A BULLETIN DEALING WITH ISSUES FOR DENTAL HEALTH PROFESSIONALS
Inside This Issue
Implant therapy is a standard treatment for the restoration of fully and partially edentulous patients. Implants are subjected to the masticatory process which is influenced by occlusal load, primary or secondary occlusal trauma and tissue reaction due to adverse clinical conditions. The greatest masticatory forces are generated when the maxillary and mandibular occlusal surfaces are in contact. Although the periods of occlusal contact are of very short duration, while chewing the accumulative result on a daily basis can add up as much as 30 minutes of actual contact loading. Bruxers and TMJ suffers can subject the implants to much higher loads. It is this type of abuse that can result in degenerative changes to the periodontal tissue, alveolar bone and muscle attachment. Axial and horizontal loading results in implant movements in all directions. Measurement of these movements has shown that patients with implant borne dentures have a stronger ultimate bite force than those with conventional dentures. Clinically mobility is either reversible or irreversible. The removal of inflammation or negative forces may result in the elimination of mobility. Surgical procedures can be utilised to try and improve the implant longevity but these procedures are both time consuming and have questionable results. The recent introduction of the Bredent Vario-Stud Snap OC-RS Implant Abutments is an alternative retention method, since the plastic retentive inserts are resilient and have a built in “shock absorber”. The Bredent implant stud abutments fit Branemark, Steri-Oss, Replace and 3i external hex platforms. During mastication forces averaging 8 kg of axial loading starts the shock absorber to compress to a depth of 0.5mm. In this way it provides a “buffering” action during the masticatory process to reduce the loading responsible for premature failure of implants. With the availability of the Bredent Implant abutments it is now possible to have an advantage over conventional attachments. Studies show an incidence of implant failure due to surgical trauma, bio-mechanical loading, and misfitting over dentures. The resilient retentive inserts may tentatively provide adequate cushioning there by reducing resorbtion and micro fractures to the implant bone interface. This will provide patients with an alternative retention system that has not been an option until now. The laboratory procedures and fabrication begins after the healing phase has elapsed. A proper abutment is selected and screwed in to place. The impression is made and the dental laboratory is provided with a transfer analogue. After the completion of the master model the denture is waxed for fit and the axle analogues are placed over the transfer analogue studs to check the divergence. This divergence should not exceed 15 degrees on each abutment. The titanium housing and retention sleeve is placed on to the analogues and is held in position with the parallel mandrel to determine the path of insertion. The off set is filled with plaster to ensure the position. The waxed denture is placed on the model and finished to the standards of practice. A pick up technique interorally can also be utilized. The resilient retention sleeves can be exchanged for a higher friction, chair side if need be. Source; Peter T. Pontsa RDT. With special thanks to Dr. Isaac Barzilay for assisting on the clinical aspects.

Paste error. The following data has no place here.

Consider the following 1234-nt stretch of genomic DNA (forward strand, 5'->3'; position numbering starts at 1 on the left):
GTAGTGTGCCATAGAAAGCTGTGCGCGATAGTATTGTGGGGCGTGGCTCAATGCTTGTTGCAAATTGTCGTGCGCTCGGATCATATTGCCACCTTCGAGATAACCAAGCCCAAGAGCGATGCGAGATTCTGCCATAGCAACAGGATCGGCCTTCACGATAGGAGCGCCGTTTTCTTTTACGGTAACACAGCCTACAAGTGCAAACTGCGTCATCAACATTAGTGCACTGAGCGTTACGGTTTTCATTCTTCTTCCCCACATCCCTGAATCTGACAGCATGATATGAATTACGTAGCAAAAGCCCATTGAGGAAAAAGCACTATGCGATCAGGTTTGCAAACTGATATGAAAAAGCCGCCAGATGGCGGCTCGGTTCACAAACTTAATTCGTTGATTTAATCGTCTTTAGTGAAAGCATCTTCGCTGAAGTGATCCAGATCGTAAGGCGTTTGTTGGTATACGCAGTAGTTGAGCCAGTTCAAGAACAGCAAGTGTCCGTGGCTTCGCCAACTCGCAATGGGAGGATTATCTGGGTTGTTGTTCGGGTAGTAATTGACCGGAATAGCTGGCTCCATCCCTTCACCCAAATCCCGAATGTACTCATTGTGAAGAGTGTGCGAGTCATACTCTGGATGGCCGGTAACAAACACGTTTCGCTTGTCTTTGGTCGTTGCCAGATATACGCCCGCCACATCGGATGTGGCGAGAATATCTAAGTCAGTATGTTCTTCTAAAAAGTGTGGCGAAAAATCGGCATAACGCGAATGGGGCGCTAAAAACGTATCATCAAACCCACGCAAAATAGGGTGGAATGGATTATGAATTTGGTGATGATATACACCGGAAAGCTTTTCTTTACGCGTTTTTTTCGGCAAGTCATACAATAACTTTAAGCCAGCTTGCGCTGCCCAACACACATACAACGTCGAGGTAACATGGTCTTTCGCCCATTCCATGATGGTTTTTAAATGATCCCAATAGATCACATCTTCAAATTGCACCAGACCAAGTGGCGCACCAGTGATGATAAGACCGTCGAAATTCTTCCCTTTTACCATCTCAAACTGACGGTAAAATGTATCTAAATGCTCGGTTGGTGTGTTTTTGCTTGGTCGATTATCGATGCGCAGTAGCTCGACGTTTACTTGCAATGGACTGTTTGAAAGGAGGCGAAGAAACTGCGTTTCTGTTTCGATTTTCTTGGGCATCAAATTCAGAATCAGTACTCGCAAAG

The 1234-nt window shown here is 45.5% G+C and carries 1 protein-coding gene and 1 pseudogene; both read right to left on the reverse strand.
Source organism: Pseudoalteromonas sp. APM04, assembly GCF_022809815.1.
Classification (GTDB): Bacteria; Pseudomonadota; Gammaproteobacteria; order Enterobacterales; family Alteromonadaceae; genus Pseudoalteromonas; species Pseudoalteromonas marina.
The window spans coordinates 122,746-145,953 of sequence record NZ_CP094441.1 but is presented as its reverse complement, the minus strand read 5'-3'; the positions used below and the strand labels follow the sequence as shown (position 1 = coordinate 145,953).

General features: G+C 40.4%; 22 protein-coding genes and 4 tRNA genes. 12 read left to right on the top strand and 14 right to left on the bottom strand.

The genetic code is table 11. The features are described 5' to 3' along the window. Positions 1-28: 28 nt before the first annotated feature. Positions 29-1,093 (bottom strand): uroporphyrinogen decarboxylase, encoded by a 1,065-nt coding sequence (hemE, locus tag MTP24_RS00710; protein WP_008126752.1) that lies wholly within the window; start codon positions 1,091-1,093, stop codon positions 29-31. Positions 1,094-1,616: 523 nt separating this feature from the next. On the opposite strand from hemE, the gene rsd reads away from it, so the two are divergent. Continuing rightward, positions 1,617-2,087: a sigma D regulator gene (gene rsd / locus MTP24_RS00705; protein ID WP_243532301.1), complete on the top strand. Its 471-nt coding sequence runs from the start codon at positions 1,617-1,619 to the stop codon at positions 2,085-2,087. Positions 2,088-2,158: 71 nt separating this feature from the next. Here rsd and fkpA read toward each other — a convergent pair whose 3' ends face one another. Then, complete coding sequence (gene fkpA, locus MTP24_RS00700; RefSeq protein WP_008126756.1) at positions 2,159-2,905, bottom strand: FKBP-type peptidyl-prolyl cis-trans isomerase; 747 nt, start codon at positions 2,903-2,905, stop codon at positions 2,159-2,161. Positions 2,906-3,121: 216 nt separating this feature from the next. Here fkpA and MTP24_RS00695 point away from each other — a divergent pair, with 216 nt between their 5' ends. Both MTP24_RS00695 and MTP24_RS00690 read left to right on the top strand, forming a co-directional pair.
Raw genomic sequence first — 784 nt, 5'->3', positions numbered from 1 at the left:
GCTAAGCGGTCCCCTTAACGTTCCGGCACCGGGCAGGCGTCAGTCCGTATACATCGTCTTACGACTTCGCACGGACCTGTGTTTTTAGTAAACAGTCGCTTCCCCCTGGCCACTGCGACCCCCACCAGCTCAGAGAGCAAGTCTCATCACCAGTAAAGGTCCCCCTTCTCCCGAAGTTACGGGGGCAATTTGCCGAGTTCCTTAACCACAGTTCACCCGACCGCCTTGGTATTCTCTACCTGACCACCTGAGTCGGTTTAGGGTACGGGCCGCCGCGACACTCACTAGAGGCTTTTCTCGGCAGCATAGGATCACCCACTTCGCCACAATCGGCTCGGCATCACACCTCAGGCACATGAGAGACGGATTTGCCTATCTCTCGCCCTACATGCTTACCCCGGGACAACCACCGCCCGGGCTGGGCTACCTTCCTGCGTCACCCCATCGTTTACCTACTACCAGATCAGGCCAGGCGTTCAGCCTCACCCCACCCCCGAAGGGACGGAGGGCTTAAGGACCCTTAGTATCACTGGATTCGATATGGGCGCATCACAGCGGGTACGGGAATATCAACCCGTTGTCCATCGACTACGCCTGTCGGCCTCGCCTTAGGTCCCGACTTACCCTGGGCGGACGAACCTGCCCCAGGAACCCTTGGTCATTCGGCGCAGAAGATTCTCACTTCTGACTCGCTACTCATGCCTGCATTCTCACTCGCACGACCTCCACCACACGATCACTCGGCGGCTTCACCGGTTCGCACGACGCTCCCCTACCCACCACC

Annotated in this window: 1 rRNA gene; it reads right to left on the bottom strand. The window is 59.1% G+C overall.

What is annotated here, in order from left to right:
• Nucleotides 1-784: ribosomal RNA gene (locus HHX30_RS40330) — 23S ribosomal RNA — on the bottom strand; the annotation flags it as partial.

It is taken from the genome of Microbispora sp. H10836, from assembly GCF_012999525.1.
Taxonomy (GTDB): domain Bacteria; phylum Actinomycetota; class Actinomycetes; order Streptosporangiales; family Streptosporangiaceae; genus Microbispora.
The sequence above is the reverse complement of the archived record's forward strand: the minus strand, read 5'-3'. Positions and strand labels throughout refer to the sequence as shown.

References; 1. Dr. Angelo Caputo & Dr. Robert Wylie. Force Generation & Reaction Within The Periodontium UCLA Lecture 2000. 2. W. Niedermer, Occlusion & Periodontal Reaction, Zahnheilkunde 1993. 3. Drs. L. Lindquirst, G. Carsson, .T. Jemet, A Prospective 15 Year Follow-Up Study of Mandibular Fixed Prosthesis,Clinical Results. Clinical Oral Implant Research 1996.